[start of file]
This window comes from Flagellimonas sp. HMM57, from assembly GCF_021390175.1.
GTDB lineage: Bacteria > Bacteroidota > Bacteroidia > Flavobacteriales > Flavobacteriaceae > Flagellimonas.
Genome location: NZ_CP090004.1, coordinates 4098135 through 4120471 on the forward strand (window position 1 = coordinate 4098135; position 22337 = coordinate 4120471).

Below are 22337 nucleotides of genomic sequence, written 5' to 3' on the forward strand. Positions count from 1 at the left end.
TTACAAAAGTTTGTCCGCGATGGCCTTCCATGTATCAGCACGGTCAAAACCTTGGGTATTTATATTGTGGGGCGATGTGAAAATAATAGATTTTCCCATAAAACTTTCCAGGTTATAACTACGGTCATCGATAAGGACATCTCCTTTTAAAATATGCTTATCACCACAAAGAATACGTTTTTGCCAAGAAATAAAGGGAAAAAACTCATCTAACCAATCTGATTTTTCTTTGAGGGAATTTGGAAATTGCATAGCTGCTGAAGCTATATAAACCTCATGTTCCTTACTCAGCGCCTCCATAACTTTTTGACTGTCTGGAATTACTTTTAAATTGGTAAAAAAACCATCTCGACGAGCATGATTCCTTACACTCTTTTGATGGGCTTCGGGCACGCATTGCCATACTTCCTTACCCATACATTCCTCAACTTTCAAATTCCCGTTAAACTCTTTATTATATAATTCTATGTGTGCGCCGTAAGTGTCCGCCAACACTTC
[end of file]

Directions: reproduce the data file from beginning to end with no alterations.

This window comes from Flagellimonas sp. HMM57, from assembly GCF_021390175.1.
GTDB lineage: Bacteria > Bacteroidota > Bacteroidia > Flavobacteriales > Flavobacteriaceae > Flagellimonas.
Genome location: NZ_CP090004.1, coordinates 4098135 through 4120471 on the forward strand (window position 1 = coordinate 4098135; position 22337 = coordinate 4120471).

Below are 22337 nucleotides of genomic sequence, written 5' to 3' on the forward strand. Positions count from 1 at the left end.
TTACAAAAGTTTGTCCGCGATGGCCTTCCATGTATCAGCACGGTCAAAACCTTGGGTATTTATATTGTGGGGCGATGTGAAAATAATAGATTTTCCCATAAAACTTTCCAGGTTATAACTACGGTCATCGATAAGGACATCTCCTTTTAAAATATGCTTATCACCACAAAGAATACGTTTTTGCCAAGAAATAAAGGGAAAAAACTCATCTAACCAATCTGATTTTTCTTTGAGGGAATTTGGAAATTGCATAGCTGCTGAAGCTATATAAACCTCATGTTCCTTACTCAGCGCCTCCATAACTTTTTGACTGTCTGGAATTACTTTTAAATTGGTAAAAAAACCATCTCGACGAGCATGATTCCTTACACTCTTTTGATGGGCTTCGGGCACGCATTGCCATACTTCCTTACCCATACATTCCTCAACTTTCAAATTCCCGTTAAACTCTTTATTATATAATTCTATGTGTGCGCCGTAAGTGTCCGCCAACACTTC